Grampa had painted the doors and walls of the house many times over. He was at one stage a painter by trade. However due to his dislike of removing paint, he always simply added the new layer without taking off the old.  Consequently, the lounge room door and door jambs were so thick with glossy layers of lead paint, that you could easily press a fingernail into it and leave a quarter inch deep fingernail imprint.  The doors simply could not close properly because of the paint thickness. However, you could achieve a complete vacuum seal of the room if you wished. You simply jammed the two paint layers together, and the door would stick fast. In fact, separating the door from the door jamb was a problem for me as a child, as I wasn’t strong enough to break the paint vacuum seal. It was stronger than Tupperware. Stronger than Superglue.  When you finally broke the seal, the paint made the loudest squeaky sucking noise in protest. If you were so unfortunate as to have to break the seal and go out of the Lounge room, the blast of artic air rushing down the hallway was enough to rocket you to wherever you were going. In a hurry.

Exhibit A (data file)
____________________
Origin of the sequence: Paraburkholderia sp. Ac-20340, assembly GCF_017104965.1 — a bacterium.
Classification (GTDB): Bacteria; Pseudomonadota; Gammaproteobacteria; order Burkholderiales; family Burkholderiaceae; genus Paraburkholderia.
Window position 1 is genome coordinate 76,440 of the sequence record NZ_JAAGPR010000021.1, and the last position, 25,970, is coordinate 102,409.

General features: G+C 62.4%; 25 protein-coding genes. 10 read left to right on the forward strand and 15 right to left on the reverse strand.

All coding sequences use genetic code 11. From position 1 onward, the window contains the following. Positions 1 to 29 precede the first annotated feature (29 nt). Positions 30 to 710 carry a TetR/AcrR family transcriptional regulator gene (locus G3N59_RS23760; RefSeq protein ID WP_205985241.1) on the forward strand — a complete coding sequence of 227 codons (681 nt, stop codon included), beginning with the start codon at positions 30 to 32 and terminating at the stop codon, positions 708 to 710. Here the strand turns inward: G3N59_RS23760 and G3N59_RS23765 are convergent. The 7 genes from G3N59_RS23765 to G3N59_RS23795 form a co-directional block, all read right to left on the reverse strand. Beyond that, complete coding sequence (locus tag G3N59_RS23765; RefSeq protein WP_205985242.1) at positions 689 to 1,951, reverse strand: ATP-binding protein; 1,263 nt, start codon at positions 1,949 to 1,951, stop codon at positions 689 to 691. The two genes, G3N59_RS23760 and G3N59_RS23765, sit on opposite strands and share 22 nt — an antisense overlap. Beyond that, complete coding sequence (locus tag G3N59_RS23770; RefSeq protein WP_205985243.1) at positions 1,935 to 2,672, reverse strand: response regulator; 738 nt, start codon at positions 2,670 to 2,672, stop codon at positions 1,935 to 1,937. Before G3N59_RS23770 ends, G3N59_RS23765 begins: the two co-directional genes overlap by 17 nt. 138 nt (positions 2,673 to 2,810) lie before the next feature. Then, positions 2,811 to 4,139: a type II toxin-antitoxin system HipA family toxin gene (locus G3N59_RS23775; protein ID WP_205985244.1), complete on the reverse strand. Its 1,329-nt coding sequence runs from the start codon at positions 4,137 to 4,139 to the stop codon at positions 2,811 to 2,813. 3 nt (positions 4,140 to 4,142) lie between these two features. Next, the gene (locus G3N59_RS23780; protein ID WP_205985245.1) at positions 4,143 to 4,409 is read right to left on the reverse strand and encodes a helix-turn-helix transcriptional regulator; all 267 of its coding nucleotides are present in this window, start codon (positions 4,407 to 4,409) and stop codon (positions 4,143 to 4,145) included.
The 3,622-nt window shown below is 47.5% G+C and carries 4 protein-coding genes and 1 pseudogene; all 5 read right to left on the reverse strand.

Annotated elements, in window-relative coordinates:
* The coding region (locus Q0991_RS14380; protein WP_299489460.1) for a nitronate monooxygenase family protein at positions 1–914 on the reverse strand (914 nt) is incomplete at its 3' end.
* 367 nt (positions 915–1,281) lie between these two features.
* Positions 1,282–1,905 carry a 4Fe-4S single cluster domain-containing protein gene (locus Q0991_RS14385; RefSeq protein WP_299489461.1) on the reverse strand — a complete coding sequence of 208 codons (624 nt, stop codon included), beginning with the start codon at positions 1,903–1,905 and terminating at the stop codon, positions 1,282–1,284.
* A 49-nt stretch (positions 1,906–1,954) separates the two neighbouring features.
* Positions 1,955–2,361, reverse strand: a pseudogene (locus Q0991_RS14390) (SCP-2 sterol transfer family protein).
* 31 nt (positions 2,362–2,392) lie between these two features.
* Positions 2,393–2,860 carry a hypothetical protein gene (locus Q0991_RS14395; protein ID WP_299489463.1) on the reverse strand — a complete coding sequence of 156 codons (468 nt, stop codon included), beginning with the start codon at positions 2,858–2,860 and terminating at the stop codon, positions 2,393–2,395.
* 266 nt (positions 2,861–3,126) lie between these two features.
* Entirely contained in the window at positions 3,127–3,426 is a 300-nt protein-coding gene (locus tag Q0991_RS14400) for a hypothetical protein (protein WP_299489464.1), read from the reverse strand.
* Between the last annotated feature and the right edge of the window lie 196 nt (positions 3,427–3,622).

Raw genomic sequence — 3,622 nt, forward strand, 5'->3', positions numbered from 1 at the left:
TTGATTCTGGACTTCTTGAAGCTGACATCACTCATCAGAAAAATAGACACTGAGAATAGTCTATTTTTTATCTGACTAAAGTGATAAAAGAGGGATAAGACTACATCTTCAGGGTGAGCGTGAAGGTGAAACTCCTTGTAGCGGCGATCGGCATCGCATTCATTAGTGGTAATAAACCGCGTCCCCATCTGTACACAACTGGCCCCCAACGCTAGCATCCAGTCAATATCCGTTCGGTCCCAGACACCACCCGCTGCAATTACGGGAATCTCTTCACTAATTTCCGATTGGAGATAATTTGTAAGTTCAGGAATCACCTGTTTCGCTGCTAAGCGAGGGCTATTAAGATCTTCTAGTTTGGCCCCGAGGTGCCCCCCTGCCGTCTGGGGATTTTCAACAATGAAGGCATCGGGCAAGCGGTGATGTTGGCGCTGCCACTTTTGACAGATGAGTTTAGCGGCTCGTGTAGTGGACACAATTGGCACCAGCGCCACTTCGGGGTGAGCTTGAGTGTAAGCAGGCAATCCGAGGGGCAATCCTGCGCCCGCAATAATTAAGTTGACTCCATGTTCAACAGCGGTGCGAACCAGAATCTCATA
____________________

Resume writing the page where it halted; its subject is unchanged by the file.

Grampa also applied his "never mind the old stuff" theory to carpet.  Many layers of carpet were installed over top of each other. There were family rumours that Grampa had planted cash between the layers, and also behind the fireplace. After he died, there were searches conducted.

In the corner of the Lounge room beside the sticky door was the black and white tv set, and in front of Grampa’s chair was the pouffe ball that my Mum had bought him as a footrest.  It was made of gray vinyl with a burgundy top, on which was printed in white names of popular tv shows of the time, such as Bonanza, Gunsmoke and 77 Sunset Strip. The pouffe ball was always referred to as “the poof” and I always wondered why the grownups snickered whenever it was mentioned.